When, however, you theorize about the sphere, as to how its atoms and molecules are arranged, and when you abandon the possibility of observation, you cannot in such a case look into the matter and investigate it—you can only theorize. And in this realm you will do no better than you did when you applied your thinking to the course of Achilles. That is to say, you carry the whole incompleteness of your logic into your thinking about something which cannot be made the object of observation. This is the tragedy. We build explanation upon explanation while at the same time we abandon observation, and think we have explained things simply because we have erected hypotheses and theories. And the consequence of this course of forced reliance on our mere thinking is that this same thinking fails us the moment we are able to observe. It no longer agrees with the observation.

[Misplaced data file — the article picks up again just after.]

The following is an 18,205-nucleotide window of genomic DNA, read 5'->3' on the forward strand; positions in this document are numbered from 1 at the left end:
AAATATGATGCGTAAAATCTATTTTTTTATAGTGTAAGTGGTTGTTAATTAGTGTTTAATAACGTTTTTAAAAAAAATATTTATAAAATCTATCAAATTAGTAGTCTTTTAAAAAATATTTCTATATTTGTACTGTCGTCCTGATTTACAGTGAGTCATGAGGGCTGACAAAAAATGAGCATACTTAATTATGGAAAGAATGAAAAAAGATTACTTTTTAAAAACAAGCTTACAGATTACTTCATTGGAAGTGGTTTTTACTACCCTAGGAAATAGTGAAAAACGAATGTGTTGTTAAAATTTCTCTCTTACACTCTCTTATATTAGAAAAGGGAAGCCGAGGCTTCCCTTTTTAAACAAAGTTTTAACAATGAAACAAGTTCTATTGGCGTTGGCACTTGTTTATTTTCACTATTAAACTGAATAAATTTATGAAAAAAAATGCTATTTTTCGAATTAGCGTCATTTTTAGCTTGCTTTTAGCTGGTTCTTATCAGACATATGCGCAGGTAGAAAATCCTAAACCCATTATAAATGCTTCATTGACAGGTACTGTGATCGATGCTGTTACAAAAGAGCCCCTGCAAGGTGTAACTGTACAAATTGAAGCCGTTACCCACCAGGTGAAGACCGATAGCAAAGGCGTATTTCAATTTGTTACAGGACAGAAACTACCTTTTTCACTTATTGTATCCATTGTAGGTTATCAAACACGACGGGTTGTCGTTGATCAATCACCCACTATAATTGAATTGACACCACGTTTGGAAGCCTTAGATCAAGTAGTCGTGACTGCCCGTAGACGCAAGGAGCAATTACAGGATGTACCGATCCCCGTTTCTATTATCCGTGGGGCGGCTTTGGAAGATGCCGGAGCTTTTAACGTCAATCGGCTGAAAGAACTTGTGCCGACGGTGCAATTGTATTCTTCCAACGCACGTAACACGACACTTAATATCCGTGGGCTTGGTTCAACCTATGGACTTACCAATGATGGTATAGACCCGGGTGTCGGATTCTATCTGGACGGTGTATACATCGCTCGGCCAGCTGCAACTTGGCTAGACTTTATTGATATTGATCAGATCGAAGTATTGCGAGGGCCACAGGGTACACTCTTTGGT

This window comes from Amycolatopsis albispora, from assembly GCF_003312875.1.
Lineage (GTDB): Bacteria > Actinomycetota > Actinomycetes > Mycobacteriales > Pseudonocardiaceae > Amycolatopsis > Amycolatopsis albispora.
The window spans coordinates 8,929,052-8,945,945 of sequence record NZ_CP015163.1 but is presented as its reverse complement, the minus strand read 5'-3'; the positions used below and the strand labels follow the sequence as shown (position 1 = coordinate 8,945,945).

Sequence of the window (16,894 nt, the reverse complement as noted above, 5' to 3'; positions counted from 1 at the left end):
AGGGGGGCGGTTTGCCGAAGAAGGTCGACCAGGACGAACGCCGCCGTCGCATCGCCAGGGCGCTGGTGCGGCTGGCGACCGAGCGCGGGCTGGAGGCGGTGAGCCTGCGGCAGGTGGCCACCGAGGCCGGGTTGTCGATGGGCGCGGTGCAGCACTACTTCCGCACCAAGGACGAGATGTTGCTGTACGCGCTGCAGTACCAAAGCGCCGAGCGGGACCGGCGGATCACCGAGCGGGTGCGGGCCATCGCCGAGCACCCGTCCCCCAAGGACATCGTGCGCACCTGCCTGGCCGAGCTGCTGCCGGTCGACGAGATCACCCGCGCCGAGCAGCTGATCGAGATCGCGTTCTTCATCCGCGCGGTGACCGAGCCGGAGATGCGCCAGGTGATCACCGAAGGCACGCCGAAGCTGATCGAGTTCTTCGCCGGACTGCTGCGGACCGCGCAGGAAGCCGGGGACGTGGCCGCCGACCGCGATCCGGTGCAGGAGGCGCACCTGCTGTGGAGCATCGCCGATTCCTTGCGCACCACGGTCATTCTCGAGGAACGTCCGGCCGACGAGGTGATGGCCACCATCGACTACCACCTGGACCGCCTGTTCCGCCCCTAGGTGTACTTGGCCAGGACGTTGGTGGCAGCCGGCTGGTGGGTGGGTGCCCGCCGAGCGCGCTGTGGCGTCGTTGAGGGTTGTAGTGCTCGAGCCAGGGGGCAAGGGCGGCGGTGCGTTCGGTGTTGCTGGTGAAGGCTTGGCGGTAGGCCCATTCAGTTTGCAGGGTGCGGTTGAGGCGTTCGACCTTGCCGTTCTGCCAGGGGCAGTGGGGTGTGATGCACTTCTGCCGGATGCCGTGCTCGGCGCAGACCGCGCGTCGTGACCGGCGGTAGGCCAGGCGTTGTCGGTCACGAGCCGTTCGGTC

You will remember I already pointed out this distinction in the previous course when I indicated the boundary between kinematics and mechanics. Kinematics describes mere motion phenomena or phenomena as expressed by equations, but it is restricted to verifying the data of observation.